Top 5 Lost Films
Cinephiles the world over heave a collective sigh at the startling number of lost films. What exactly are lost films anyway? A film is considered lost if it isn’t known to exist in any studio, public archive or private collection. Roughly between 70-90% of silent era films and almost 50% of sound films dating from 1927-1950 are lost. These films have been lost due to a number of reasons that range from being mislabeled on an inventory to being destroyed in a vault fire. I like to think of these films as presumed lost and that ultimately we will find them again.
It’s impossible to define a definitive Top 5 list of Lost Films. This is my personal list of films that I would love to one day see. What are some of yours?
London After Midnight (1927) MGM, B&W, Silent, 69 minutes
This film is probably one of the most sought after lost films of all time. The Holy Grail, if there ever was one. Tod Browning wrote the original story, titled The Hypnotist and directed the film, starring Lon Chaney, Marceline Day, Conrad Nagel, and Henry B. Walthall. The last known print was destroyed in a vault fire at MGM in 1967. Many people who had seen the film thought it to be one of Chaney and Browning’s lesser films, but the aura that has built up around it since 1967 has become such that if it was ever found there might just be rejoicing in the streets. If you can’t wait for the film to be found, there is a still reconstruction of the film available, made in 2002 by Rick Schmidlin. Lon Chaney films always make me cry, and I’m sure if I ever get the chance to see this one, it will have the same effect.
Convention City (1933) First National Pictures, B&W, Sound, 69 minutes
For a Pre-Code gal like myself this one is so tantalizing it hurts. Joan Blondell, Guy Kibbee, Dick Powell, Mary Astor, and Adolphe Menjou star in this rowdy, sexy, drunken party of a film. The film was so saucy that Joseph Breen of the Production Code Administration refused to allow it to be re-released in 1936, indicating that no amount of cuts to the film would make it pass the new code. The last known screening was in Namibia in 1942, since then the film has vanished. Luckily, we still have the dialogue script and the key book with over 200 stills, which have sometimes been combined for live readings. I’m keeping my fingers crossed that we’ll find Convention City some day soon.
The Callahans and the Murphys (1927) MGM, B&W, Silent, 70 minutes
Billed as, “The Mirthquake of 1927”, and the screen’s first comic pairing of Marie Dressler and Polly Moran. The film centered on two feuding Irish tenement housewives (Dressler and Moran) struggling to control their children. The film touched off a firestorm of protests by Irish-American organizations and the Catholic Church, and was pulled from distribution shortly after its release. It is widely believed that MGM destroyed the original nitrate negatives and recalled prints, leading to its lost film status. A sad end to a film it’s said Charlie Chaplin and Harold Lloyd thought one of the funniest films ever made.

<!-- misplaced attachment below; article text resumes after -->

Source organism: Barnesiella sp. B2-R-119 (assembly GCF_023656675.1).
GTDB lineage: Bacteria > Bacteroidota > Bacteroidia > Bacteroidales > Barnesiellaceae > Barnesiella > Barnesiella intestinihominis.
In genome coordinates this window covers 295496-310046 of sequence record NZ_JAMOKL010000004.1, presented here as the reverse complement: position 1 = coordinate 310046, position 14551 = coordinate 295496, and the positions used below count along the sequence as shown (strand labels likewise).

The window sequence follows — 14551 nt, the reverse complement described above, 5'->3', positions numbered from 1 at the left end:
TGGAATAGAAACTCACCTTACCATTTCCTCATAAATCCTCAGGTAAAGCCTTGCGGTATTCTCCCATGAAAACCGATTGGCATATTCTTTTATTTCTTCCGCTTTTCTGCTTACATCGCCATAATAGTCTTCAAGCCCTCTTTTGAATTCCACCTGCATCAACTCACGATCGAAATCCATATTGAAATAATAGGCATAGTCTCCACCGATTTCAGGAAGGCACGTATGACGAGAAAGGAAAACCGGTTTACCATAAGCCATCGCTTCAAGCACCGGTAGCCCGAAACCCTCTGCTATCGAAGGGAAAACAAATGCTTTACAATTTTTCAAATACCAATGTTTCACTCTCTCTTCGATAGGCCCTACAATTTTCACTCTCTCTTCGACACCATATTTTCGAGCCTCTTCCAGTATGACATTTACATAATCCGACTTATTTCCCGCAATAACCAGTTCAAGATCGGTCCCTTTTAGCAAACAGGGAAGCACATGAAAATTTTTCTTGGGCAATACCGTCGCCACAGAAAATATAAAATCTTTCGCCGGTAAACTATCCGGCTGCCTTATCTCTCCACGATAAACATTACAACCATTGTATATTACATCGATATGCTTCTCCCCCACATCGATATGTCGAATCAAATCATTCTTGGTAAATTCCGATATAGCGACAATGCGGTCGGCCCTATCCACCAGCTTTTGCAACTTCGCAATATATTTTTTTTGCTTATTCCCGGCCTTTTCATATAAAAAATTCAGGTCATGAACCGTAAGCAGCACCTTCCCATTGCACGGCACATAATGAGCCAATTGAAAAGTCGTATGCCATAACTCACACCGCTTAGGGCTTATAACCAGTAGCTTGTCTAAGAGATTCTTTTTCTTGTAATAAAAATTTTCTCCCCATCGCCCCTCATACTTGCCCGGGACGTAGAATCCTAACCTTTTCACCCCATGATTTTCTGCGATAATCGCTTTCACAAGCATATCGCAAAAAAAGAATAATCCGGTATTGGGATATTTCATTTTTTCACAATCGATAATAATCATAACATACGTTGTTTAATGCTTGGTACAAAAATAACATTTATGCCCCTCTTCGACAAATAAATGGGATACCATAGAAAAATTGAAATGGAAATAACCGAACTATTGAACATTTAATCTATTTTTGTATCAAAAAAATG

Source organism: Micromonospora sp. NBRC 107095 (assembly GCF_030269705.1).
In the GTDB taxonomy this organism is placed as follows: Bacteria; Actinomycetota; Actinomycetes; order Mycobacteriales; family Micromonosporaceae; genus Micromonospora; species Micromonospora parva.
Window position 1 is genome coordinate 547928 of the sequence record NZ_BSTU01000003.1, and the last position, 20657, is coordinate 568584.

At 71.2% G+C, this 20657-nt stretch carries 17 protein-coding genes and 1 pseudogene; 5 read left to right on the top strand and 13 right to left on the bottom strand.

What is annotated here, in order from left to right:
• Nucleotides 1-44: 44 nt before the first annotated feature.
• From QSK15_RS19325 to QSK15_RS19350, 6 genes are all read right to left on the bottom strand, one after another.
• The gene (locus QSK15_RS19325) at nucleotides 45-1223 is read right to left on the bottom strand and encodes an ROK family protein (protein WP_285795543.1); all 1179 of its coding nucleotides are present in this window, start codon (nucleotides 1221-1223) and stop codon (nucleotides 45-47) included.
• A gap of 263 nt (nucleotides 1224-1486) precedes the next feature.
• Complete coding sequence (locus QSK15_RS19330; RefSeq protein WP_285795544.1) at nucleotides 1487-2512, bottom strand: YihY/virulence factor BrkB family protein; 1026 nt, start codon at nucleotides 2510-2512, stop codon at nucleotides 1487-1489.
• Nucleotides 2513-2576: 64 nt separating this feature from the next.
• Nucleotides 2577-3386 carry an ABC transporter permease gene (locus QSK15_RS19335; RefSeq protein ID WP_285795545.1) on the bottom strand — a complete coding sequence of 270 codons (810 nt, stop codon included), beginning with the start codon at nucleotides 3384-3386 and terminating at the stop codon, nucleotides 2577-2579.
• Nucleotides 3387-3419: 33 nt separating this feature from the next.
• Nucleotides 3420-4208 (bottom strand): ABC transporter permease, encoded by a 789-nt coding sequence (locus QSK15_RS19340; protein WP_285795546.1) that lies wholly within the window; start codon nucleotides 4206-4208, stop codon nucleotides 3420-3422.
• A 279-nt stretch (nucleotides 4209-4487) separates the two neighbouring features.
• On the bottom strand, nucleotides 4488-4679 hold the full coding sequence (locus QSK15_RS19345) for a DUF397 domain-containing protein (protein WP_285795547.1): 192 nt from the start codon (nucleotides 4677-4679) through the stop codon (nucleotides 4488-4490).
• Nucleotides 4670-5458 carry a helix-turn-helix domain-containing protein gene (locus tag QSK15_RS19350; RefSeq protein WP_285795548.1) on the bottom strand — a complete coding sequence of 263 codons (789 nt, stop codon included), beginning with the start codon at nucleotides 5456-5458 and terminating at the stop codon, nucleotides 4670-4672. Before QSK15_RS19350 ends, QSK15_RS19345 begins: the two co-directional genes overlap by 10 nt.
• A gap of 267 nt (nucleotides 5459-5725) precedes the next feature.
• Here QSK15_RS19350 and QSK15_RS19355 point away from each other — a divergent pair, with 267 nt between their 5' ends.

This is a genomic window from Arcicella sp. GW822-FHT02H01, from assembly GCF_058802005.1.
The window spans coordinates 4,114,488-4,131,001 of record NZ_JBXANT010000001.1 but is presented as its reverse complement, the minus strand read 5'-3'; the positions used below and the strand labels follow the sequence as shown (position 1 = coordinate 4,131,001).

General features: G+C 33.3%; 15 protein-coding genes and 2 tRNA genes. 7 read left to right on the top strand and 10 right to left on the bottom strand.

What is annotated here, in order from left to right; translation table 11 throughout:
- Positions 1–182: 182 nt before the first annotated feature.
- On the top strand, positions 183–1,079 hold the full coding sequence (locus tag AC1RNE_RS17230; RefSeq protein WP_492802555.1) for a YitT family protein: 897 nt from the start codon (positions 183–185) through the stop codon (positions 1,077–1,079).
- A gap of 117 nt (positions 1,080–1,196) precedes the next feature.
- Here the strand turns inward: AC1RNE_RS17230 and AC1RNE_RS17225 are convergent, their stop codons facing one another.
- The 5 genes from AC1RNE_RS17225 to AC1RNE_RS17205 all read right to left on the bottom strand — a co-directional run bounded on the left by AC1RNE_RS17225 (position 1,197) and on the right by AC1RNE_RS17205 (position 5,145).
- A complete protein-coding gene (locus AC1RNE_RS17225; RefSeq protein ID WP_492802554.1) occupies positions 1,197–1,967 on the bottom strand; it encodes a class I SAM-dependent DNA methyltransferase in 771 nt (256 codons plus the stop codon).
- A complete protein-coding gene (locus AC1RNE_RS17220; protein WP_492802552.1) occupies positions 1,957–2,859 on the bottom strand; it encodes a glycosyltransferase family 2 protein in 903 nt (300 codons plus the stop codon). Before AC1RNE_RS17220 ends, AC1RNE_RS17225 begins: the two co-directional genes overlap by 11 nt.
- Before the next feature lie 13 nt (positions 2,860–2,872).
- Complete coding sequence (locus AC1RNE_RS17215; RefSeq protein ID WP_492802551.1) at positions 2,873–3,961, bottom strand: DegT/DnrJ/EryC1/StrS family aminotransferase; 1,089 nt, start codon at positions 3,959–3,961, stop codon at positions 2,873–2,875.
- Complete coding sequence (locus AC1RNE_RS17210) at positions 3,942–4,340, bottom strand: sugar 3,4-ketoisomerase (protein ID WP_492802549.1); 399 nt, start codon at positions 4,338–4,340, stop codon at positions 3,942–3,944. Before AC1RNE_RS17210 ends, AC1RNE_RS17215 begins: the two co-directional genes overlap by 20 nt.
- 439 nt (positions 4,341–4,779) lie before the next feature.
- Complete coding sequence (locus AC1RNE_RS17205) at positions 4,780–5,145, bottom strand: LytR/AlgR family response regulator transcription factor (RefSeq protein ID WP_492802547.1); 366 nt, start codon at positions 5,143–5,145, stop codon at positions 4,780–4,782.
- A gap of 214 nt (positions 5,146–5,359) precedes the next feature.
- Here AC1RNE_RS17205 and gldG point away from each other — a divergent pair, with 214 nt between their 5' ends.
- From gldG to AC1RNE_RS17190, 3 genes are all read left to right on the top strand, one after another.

The Great Gatsby (1926) Famous Players-Lasky, B&W, Silent, 80 minutes
The first cinematic adaptation of F. Scott Fitzgerald’s tale was released only a year after the book was published. Imagine that! Not that Hollywood has ever really stayed true to any original story, but this one might just be the closest of the four screen versions. We get hints of it from the trailer that’s still available and hopefully you just watched. It’s devilish to think how contemporary Warner Baxter, Lois Wilson, Neil Hamilton, Georgia Hale and William Powell were starring in this film. I adore the work of Fitzgerald and the loss of this visual text is heartbreaking for me.
Cleopatra (1917) Fox Film Corporation, B&W, Silent, 125 minutes
Oh, Theda Bara! I wish more of her films were available so we could have an actual critique of The Vamp rather than just shadows of what once was. The original femme fatale made over forty films during her heyday, but the majority of them are now lost, with only six complete films known to exist. A devastating vault fire destroyed almost all of the Fox Film Corp’s silent film catalogue in 1937 and today only fragments of Cleopatra exist. From the many still images available, they show us that Fox spared nothing in bringing this tale of tragic love to the screen, something subsequent productions have diligently adhered to. It certainly looked like a feast for the eyes, quite possibly more spectacular than Cecil B. DeMille’s version and that’s saying something.